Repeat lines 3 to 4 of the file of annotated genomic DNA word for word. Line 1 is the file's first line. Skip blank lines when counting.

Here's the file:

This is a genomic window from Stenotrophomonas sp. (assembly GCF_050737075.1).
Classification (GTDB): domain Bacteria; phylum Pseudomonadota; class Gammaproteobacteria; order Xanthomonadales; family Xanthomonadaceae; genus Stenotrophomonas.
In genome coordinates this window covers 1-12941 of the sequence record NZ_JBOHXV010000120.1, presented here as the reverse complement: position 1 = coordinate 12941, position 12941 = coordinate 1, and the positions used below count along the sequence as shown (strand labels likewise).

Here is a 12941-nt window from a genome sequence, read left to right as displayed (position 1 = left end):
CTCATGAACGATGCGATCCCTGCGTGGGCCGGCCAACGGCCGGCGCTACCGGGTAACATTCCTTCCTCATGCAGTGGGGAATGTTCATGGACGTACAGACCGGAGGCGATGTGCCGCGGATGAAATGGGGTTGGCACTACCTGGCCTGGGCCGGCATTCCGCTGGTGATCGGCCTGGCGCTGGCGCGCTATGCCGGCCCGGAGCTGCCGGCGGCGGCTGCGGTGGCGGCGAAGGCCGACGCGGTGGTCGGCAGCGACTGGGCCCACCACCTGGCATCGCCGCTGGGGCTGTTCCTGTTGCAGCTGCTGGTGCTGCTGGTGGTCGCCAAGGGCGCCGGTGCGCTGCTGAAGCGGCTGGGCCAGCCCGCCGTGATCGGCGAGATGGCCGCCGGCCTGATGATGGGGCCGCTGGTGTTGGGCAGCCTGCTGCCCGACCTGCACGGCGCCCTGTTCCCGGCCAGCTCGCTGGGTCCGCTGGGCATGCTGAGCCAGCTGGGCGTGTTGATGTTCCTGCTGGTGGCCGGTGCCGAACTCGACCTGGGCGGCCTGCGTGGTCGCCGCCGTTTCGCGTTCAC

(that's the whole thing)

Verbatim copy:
In genome coordinates this window covers 1-12941 of the sequence record NZ_JBOHXV010000120.1, presented here as the reverse complement: position 1 = coordinate 12941, position 12941 = coordinate 1, and the positions used below count along the sequence as shown (strand labels likewise).

Here is a 12941-nt window from a genome sequence, read left to right as displayed (position 1 = left end):